Bitcoin Magazine: Bitcoin Lightning Network Channel Jamming

When it comes to items that have the potential to impede the success of payments that are routed over the Lightning Network, channel jamming is one of the issues that still needs to be resolved.

It is a problem that is well recognized in the developer community and has been understood ever since before the network itself went live on mainnet and started processing even a single satoshi.

In spite of the fact that the problem has not actually caused any bad impacts on the network as of yet, it is essential to keep in mind that in the broad scheme of things, the network is still on the smaller side. It is being supported by merchant processors, a few exchanges, and a large number of Lightning Network and Bitcoin-native services and businesses, but in all honesty, this is not a significant amount of progress. The network is still very much a little thing that is largely used by Bitcoiners, which is not a very huge section of the world at all. Nonetheless, Bitcoiners make up the majority of users on the network.

Even further, the number of Bitcoin users who routinely spend and use their cryptocurrency in commercial contexts constitutes an even smaller portion of that already limited population. People shouldn't believe that just because such attacks aren't happening right now that they won't start happening as the network scales up to a higher size since that's not necessarily the case. When it grows to a certain size, it will inevitably become more antagonistic and competitive.

What Does It Mean to Jam Channels?

Channel jamming is accomplished by first routing payments through a Lightning channel that you wish to jam from yourself to yourself, and then failing to finalize those payments by releasing the preimage to the payment hash in the hashed timelock contracts. This is the fundamental idea behind channel jamming (HTLCs). Because they would have no way to enforce their claim to money they are owed if the preimage was released after removing it, the victim (or victims) will not be able to remove the HTLCs from their channel until after the timelock for the refund has expired. This is because they will not be able to remove the HTLCs until after the timelock has expired. If you totally jam a channel by doing this, then that channel will be unable to route any payments until the timelock on all of the malicious payments has run its course and expired.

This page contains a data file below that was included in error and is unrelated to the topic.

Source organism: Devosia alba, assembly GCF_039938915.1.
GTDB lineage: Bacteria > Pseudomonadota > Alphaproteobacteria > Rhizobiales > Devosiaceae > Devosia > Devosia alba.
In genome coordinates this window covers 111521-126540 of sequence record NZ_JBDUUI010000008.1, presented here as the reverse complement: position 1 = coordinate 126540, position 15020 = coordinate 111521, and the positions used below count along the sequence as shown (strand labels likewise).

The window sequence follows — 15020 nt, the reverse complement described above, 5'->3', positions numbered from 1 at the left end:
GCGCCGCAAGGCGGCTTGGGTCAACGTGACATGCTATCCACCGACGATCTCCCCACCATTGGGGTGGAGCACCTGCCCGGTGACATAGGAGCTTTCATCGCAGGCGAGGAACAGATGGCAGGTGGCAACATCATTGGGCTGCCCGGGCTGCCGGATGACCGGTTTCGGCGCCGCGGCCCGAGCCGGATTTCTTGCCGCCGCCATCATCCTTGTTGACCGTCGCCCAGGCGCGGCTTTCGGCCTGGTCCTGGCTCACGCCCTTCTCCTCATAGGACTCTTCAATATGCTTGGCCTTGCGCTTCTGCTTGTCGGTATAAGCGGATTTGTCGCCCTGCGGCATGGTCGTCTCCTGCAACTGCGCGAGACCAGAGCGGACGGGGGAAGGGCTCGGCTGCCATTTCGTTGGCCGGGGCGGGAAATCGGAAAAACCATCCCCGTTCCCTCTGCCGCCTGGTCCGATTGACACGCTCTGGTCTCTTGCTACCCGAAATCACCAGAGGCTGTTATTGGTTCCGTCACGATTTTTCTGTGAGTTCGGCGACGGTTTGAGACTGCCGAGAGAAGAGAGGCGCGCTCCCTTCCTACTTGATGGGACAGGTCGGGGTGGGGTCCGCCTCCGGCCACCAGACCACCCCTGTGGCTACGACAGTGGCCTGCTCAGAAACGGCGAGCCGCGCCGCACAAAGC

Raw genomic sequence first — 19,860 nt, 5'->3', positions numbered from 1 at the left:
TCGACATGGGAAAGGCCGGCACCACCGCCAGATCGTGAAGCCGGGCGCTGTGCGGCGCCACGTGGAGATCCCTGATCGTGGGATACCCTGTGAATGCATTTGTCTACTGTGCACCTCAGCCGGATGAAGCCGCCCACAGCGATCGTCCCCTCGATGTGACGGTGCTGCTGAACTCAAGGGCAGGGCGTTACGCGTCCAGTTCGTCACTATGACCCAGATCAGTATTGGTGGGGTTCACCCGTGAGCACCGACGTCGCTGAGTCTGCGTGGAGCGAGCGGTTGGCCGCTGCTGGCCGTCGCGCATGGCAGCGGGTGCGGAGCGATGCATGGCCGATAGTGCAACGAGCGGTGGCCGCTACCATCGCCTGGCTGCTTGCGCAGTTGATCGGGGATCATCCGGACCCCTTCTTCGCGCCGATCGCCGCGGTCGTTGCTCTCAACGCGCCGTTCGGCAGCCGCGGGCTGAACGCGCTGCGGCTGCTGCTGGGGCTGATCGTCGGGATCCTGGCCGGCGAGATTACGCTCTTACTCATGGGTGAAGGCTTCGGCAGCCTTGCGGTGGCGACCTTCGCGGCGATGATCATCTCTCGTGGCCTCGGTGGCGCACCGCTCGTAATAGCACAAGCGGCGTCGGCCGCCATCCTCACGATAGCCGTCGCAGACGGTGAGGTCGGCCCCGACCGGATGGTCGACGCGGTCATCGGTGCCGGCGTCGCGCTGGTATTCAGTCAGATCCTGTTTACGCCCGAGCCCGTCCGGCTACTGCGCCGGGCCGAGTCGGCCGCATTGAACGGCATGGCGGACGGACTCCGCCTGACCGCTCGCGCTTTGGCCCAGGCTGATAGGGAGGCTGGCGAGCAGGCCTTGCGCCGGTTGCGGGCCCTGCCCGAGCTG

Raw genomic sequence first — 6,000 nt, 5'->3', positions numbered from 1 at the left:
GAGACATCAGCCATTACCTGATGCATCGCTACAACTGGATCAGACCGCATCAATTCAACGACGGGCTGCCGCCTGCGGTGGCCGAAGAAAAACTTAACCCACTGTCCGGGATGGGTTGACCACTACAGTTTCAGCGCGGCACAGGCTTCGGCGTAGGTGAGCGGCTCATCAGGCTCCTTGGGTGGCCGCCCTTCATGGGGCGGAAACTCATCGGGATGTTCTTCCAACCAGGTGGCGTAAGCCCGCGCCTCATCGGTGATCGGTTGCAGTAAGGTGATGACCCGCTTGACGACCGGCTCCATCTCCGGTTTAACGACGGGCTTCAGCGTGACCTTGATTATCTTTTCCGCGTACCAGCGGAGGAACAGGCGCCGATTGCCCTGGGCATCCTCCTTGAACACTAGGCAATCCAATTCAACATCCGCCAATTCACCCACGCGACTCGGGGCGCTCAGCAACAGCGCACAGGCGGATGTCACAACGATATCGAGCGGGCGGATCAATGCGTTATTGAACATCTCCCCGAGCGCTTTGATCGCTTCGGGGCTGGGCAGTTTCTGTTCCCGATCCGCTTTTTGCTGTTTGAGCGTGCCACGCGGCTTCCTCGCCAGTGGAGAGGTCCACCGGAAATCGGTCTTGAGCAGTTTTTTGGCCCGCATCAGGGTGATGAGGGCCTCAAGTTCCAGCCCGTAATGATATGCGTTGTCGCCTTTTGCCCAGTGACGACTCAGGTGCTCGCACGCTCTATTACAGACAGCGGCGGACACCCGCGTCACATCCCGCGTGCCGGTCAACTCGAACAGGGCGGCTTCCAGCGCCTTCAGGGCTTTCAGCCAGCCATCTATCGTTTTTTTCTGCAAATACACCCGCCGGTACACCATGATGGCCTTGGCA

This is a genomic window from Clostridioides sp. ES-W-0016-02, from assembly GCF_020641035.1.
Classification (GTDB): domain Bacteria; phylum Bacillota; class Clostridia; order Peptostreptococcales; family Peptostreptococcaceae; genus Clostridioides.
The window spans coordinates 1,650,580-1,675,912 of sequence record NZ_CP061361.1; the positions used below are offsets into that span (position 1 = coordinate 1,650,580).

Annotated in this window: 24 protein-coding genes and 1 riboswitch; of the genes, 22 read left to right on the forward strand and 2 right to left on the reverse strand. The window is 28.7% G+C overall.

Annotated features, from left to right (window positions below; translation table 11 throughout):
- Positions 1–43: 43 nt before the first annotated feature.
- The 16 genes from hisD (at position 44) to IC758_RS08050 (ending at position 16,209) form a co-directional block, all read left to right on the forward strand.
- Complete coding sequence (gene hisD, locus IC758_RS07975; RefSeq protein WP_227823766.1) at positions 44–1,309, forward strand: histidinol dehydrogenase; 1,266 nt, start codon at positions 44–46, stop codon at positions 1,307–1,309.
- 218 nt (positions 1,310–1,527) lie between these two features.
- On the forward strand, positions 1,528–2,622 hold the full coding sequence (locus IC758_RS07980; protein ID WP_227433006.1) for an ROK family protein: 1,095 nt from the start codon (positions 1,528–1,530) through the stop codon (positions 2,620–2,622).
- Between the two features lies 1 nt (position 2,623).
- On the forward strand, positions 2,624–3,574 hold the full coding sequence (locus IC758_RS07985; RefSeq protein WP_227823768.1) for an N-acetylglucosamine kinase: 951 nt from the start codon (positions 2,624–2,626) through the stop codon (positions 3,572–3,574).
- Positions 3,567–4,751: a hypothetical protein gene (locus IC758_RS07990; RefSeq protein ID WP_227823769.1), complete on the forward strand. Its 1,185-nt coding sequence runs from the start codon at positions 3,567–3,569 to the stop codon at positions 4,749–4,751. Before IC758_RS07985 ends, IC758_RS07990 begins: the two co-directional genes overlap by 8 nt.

There are two distinct approaches that one might take in this situation in order to carry out the attack successfully. You have the option of either attempting to jam the routable amount that is currently available in a channel or attempting to jam each of the individual HTLC slots that are present in a channel. Because there is a cap on the total size of a Bitcoin transaction, a Lightning channel can only have a maximum of 483 pending HTLCs in each direction it can route. This is because the maximum size of a Bitcoin transaction is limited. If you add more than 483 HTLCs in each direction to the channel, the transaction to terminate the channel, in the event that it is necessary, would be too large and would not be valid to send to the network. Because of this, everything in the channel would be rendered unenforceable on the chain.

An adversary may therefore attempt to either lock up all of the liquidity in a channel or all of the HTLC slots in a channel, both of which are viable options. The channel would be rendered useless regardless of the tactic used, however slot jamming is likely to be less expensive than amount jamming in most cases. Because the attacker has to have coins on the network in order to carry out this attack, it is going to be more cost effective for them to route the minimum-allowed value for a 483-capacity HTCL rather than attempt to lock up all of the liquidity that is now available in the channel.

What would motivate someone to intentionally interfere with a lighting channel?